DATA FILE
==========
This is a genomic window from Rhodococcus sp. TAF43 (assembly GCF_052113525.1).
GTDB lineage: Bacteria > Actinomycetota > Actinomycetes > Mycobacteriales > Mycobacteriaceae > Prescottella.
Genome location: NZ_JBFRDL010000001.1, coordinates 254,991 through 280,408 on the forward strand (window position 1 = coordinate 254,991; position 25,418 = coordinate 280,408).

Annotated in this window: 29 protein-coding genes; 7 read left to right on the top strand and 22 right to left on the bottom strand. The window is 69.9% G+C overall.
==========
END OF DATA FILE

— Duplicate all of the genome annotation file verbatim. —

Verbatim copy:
This is a genomic window from Rhodococcus sp. TAF43 (assembly GCF_052113525.1).
GTDB lineage: Bacteria > Actinomycetota > Actinomycetes > Mycobacteriales > Mycobacteriaceae > Prescottella.
Genome location: NZ_JBFRDL010000001.1, coordinates 254,991 through 280,408 on the forward strand (window position 1 = coordinate 254,991; position 25,418 = coordinate 280,408).

Annotated in this window: 29 protein-coding genes; 7 read left to right on the top strand and 22 right to left on the bottom strand. The window is 69.9% G+C overall.